Thursday, January 05, 2006

Herzliah Memories

by Ted Paull, Lyndhurst, ON,
January 5, 2006 @ 1:32 PM

I was fortunate enough to have had Irving Layton as a teacher of English Literature during my last two years of high school, at Herzliah High School in Montreal. Irving's classes were always stimulating, to say the least. He would often ask us to tell him what books we were reading. I had been an avid reader from a young age, but the books that I tended to read at that time were not of particularly high quality. After returning to school from a bout of the flu, I remember telling him that I had just completed 5 or 6 of Ian Fleming's James Bond series of novels - whereupon, he proceeded to ridicule my choice of 'trash' literature. He then ordered me to meet him at Classics Bookstore that very Friday night (This was the original Classics bookstore on St. Catherine St.). A number of my classmates came as well. Irving selected a number of books from the shelves that he felt were more appropriate reading material and handed them to me (I think they included Great Expectations, and Pride and Prejudice, among others). Seymour Mayne was also there that evening, and he did an impromptu reading in the store, of a number of e.e.cummings poems which, upon hearing them for the first time, had a great impact on me. That evening marked the beginning of a lifetime of reading and appreciation of the world's great literature, for which I am eternally grateful.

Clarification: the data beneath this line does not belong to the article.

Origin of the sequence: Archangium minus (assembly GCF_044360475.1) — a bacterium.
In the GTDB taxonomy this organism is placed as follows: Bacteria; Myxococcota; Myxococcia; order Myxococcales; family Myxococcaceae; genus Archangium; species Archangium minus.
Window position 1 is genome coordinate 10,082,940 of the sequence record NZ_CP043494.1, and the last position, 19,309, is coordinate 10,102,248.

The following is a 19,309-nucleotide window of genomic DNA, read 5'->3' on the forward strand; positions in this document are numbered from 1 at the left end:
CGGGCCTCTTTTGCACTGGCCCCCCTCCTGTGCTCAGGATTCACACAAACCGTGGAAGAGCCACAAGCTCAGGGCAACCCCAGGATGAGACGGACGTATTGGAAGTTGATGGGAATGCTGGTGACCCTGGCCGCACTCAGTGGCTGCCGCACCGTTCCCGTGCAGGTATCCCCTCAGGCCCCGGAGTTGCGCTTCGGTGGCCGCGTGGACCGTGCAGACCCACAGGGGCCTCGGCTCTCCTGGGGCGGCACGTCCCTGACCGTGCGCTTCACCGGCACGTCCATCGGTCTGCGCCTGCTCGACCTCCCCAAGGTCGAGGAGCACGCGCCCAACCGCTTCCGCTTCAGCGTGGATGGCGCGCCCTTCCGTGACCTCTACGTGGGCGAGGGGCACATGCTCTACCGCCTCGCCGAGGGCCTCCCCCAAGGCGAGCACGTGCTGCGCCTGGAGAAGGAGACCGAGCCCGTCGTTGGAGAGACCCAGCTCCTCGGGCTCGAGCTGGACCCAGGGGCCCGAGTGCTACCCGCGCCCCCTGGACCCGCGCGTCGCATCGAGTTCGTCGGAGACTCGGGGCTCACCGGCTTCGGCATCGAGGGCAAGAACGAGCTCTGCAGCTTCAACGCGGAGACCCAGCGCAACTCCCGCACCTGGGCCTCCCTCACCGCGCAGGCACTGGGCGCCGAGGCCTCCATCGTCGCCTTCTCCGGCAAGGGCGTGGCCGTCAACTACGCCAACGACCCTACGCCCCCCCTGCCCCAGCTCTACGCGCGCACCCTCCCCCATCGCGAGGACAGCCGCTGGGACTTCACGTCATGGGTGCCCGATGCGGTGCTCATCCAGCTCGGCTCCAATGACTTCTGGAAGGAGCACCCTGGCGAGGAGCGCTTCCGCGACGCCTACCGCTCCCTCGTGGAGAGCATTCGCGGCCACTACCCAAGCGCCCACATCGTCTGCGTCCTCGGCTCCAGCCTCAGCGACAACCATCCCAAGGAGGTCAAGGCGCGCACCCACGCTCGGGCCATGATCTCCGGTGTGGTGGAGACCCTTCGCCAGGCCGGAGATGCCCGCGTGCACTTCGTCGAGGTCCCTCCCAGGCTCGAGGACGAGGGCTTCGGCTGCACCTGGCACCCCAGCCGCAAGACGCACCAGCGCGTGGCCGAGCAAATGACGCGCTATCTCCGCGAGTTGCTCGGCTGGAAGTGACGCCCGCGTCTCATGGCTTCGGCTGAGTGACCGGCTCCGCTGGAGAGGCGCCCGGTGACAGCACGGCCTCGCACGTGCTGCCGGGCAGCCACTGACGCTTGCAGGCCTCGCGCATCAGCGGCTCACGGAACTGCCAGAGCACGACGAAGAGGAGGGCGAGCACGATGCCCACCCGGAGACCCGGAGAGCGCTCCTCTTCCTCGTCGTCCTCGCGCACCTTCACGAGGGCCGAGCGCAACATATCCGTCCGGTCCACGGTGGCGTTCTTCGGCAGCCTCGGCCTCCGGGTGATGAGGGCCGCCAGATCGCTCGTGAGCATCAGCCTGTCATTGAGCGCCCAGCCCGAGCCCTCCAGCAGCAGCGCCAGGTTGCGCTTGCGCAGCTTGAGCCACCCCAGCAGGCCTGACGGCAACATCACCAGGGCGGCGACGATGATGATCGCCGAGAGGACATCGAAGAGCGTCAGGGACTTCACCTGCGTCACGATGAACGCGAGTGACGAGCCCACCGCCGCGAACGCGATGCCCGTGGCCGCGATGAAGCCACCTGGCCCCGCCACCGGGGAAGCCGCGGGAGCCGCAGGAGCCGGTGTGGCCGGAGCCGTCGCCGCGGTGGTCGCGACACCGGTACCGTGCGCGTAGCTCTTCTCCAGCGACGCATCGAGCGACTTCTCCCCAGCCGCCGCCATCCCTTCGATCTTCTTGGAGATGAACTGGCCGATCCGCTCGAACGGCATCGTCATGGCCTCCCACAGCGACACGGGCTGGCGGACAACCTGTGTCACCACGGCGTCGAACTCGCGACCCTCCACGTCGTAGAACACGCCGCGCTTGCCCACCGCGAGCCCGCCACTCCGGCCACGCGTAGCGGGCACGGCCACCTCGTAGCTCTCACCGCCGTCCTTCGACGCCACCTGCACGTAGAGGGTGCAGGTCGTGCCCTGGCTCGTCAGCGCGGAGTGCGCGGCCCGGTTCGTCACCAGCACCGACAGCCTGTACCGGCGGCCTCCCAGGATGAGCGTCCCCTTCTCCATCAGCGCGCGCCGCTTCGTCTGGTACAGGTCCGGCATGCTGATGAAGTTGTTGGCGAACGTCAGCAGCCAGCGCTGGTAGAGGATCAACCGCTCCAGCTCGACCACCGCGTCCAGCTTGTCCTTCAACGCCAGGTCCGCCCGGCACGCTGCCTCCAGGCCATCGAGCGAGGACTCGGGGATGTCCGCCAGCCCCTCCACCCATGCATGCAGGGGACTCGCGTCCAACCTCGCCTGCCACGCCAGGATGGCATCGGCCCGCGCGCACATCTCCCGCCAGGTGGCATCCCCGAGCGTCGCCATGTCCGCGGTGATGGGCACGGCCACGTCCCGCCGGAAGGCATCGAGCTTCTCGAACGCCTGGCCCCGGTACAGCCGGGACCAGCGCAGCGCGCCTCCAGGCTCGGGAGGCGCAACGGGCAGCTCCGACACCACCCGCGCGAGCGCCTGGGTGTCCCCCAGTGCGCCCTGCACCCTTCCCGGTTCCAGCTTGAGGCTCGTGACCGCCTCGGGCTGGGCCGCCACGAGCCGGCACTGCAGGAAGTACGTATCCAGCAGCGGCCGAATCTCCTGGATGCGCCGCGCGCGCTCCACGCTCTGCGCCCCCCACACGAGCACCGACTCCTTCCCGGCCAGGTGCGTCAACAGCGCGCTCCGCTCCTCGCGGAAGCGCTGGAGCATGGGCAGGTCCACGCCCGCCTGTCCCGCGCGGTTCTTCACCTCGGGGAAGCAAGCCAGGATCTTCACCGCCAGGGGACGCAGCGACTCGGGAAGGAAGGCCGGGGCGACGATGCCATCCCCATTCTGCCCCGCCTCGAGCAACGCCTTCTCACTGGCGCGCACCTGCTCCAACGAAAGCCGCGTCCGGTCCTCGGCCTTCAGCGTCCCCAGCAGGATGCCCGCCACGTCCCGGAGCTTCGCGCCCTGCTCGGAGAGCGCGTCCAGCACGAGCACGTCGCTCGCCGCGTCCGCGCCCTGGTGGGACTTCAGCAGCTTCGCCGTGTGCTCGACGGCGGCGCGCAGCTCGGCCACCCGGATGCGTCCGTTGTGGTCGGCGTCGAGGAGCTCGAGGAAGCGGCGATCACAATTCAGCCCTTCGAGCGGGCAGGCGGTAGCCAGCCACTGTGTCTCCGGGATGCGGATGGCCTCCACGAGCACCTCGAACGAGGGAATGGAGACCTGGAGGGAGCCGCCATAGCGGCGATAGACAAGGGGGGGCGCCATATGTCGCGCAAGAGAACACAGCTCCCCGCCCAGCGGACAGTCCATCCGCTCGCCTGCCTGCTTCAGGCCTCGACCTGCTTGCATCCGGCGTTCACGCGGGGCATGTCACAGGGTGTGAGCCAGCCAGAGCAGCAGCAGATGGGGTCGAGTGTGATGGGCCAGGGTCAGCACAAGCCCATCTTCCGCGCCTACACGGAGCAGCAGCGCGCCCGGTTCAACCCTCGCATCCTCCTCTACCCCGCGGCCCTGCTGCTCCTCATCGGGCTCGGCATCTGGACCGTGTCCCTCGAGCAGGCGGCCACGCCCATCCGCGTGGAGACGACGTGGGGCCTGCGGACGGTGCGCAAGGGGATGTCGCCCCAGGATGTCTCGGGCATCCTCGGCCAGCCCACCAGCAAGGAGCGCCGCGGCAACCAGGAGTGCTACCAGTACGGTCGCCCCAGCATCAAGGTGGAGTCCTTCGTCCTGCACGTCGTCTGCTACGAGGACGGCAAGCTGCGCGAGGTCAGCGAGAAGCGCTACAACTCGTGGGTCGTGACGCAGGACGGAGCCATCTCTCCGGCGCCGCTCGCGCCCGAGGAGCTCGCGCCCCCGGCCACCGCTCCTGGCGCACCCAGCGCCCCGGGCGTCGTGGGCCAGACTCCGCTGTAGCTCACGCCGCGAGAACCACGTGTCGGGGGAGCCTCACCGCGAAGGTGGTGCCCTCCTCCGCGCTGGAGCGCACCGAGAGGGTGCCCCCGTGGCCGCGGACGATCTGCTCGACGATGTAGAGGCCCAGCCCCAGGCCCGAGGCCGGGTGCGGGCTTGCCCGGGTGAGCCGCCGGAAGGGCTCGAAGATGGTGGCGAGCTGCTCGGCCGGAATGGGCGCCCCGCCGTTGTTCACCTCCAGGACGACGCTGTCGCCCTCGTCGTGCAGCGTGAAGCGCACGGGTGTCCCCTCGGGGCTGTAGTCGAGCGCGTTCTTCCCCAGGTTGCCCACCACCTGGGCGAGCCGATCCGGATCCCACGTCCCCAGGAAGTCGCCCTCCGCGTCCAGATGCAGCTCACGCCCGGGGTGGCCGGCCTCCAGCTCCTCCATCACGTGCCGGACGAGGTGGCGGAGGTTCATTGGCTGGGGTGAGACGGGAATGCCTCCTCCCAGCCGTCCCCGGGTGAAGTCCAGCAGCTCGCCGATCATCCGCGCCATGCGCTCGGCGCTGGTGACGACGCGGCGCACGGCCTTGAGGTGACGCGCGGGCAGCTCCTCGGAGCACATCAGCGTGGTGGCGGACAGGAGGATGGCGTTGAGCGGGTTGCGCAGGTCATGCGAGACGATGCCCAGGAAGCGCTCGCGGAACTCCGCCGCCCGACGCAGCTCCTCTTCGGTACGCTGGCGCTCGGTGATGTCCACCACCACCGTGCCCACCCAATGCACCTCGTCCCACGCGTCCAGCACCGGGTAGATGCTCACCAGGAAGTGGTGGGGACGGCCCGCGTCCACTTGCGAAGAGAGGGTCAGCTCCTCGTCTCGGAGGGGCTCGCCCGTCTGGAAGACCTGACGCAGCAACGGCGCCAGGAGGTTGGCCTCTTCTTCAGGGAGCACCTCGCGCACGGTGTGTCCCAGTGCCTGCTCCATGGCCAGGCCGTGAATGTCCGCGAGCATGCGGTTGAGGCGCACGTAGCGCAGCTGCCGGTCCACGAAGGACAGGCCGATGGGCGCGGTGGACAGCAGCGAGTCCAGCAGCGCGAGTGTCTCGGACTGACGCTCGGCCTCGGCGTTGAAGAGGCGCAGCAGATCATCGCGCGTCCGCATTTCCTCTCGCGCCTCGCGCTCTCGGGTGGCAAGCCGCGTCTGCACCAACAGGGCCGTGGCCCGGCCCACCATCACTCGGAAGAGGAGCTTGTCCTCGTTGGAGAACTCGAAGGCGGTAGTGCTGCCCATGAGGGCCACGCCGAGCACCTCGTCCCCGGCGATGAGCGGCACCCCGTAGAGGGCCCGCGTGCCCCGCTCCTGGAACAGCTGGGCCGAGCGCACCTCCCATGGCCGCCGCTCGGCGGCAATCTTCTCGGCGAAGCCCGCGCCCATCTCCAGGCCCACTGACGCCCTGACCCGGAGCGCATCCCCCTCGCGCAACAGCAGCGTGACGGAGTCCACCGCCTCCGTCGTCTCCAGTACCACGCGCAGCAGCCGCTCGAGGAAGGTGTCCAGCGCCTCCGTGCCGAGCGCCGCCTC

Irving was quite a taskmaster in his classes. We were constantly given writing assignments, mainly short essays. We often had to read them aloud to the class, following which we would usually be verbally 'flayed' with his critique of our writing. But, somehow, through this process most of us learned to write quite well, not only with proper use of grammar, but with a sense of the rhythm of language, and with sensitivity to the variety of subtle flavours and shades of meaning that arose out of the words, depending on how we chose to use them. This was a gift of truly incomparable value, which was only understood and appreciated much later in life. Once again, thank you Irving!

One final remembrance of Irving was of an appearance on that he made on an early CBC television program, I forget which one. The topic of the discussion was beauty and aesthetics. The conversation naturally turned to the beauty of the female form, and to what it was that men found stimulating. Irving proclaimed, with a mischevious (or was it lascivious?)smile on his face, that what most drew his attention was 'the cleavage in the posterior', at which point the moderator reddened, and immediately chided him with 'Now, now, Irving, we'll have none of that!'

A true hero has passed! Larger than life, full of the bluster and frailties of all humanity, but unafraid to expose them for all to see. In so doing he offered us a mirror that revealed to ourselves our own hidden thoughts and feelings, and elevated our souls somehow to a higher place.

At whatever celestial plane Irving has arrived at now, we can be sure that he is still creating meaningful and profound vibrations of the soul. And, more than likely, he's also 'cozying' up to some lovely angellic spirit, whispering captivating words into her ear and mind.

God bless you, Irving. Rest in peace, and may your spirit live on forever. This world is a better place for your having passed through it.

Ted Paull
Lyndhurst, ON,
January 5, 2006

1:32 PM


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